What is it? Bash mutants until you become a mutant
Expect to pay: $20/£16
Developer: Double Fine Productions
Publisher: Bandai Namco Entertainment
Reviewed on: AMD FX-4130, GTX 1060 6GB, 8GB RAM
Link: Official site (opens in new tab)
Are you sick of the '80s yet? We’re in a peak cultural flashback. Bad clothes are back, baby, and everyone’s trying to be the kid with the wildest leather jacket. Rad, Double Fine’s post-apocalyptic mutant-basher, is no poser. This kid’s deeply in love with the decade of loud hair and louder guitars. They’ve done their homework, that’s for sure. Thing is, I’m kinda sick of the '80s, and beneath the period coating Rad could be a much better game.
At least these are some damn good '80s. Double Fine has poured lavish detail into every synthesised riff. Every sunset in the background is a neon CRT wonder, every bark of the narrator a gruff, biting commentary. Vendors will lavish you in free gear for landing a sick 720. It’s the Goonies meets Bill & Ted in an end-of-the-world adventure. Even for a sourpuss like me, it’s properly lovely to look at.
It’s the far future. We’ve wrapped up one apocalypse, but another hit us with a cheap shot. With the adults nowhere to be seen and mutants breaking down the walls, it’s up to the off-brand Stranger Things kids to pick up their baseball bats and bash out a better tomorrow. Or die trying, over and over again.
Rad’s taken some notes from Nuclear Throne, my favourite one-of-these. Rather than picking up new tricks and tools from vendors or drops, you’re mutating a new power every time you collect enough rads (levelling up, really).
But unlike Vlambeer’s run ‘n gun, you’re getting properly messed up by these mutations. Each comes with a horrifying animation of your kid writhing in pain, as some fresh hell grows out of your helpless form.
A few levels down, my arm’s on fire. I’ve grown a cancerous pustule on my back, and I’m plopping it on the ground to shoot who-knows-what at wild ‘muties’. There’s something particularly unsettling about giving totally-not-Eleven a monstrous bug tail that births spider minions. It’s gross, in that slime-and-farts kinda way ten-year-olds are well into.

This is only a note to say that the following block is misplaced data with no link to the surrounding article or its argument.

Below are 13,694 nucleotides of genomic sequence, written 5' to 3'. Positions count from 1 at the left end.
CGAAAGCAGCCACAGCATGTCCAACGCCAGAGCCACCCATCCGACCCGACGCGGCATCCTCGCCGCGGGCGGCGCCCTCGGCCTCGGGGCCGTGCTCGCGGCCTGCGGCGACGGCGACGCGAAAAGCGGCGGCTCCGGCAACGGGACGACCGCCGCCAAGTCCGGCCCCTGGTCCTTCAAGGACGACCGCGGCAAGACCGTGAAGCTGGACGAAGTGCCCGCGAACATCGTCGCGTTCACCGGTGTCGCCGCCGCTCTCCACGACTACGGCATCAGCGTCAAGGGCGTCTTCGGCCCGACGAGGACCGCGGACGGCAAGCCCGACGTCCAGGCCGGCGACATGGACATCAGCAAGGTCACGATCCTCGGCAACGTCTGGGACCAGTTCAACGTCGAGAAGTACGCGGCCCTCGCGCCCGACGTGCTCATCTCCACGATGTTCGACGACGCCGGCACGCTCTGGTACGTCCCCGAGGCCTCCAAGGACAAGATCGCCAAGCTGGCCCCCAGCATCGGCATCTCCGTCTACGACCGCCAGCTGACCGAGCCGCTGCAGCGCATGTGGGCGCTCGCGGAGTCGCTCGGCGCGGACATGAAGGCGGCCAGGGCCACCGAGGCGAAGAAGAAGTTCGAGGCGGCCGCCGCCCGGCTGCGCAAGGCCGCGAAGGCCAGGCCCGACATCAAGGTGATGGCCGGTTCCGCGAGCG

Unfortunately, I've yet to see Rad really go wild with what these mutations do. Sure it’s awesome when my head bursts into a flaming skull or twists into a snake. But it’s a bit naff when the game's really just deciding which flavour of projectile attack to give me. Flying’s always nice, mind.
You’re more frequently finding or purchasing Endo-mutations that give you elemental immunity or better shop prices. Exo-mutations (the ones with the wacky visuals) only burst free on level-up, and you’re limited to four per run. The passives are a little bland, but they’re often ultimately more useful and aren't as limited.
The thing is, you really need those mutations to be good. Roguelikes often suffer from feeling a little anaemic in the early-game, but Rad takes the cake. You’re slow, you swagger. You need to get up close and personal, but your swings are too slow for effective hit-and-run attacks.
I’ve been dealt a killing blow from foes that drop fire upon death, because I couldn’t drag my poor kid out in time. Frankly, hitting things feels rubbish in Rad.
It’s a killer flaw, even as the game tries to shine. Encounter design is pitch perfect. Muties are varied and weird, each demanding a different approach. I’ve got to keep out of direct line of attack from these spike-faced rushing lads, while dodging fireballs and keeping away from those stomping big shell defenders. It’s Doom, in the very best way.
And then Rad goes and slaps a whopping great health bar on them all. Later levels become brutally unfair. Each mutie is ten times tougher and punches twice as hard. If you’ve not lucked into a projectile or area denial mutation, tough luck.
You’re always facing three of these Alpha Muties by the ten-minute mark, long before you have any inkling of a build. That’s a run-killer, more often than not. I like to think I’m pretty alright at these things, but even I was struggling to see beyond the second stage.
It’s easy to see where Double Fine could crunch the numbers to make the early-game grind more effortless, but that would still leave a serviceable-at-best roguelike. Rad is painfully style-over-substance, in love with its own look to a fault.
It’s not just cashing in on a fad—there’s a genuine love for everything '80s that seeps into every fuzz-filtered sound and every crunchy pixel. But there are so many games like this around right now. They’re doing fantastic things with the genre, to boot. Unless you’re screaming for a synth-tracked adventure, it’s hard to recommend Rad over its more contemporary counterparts.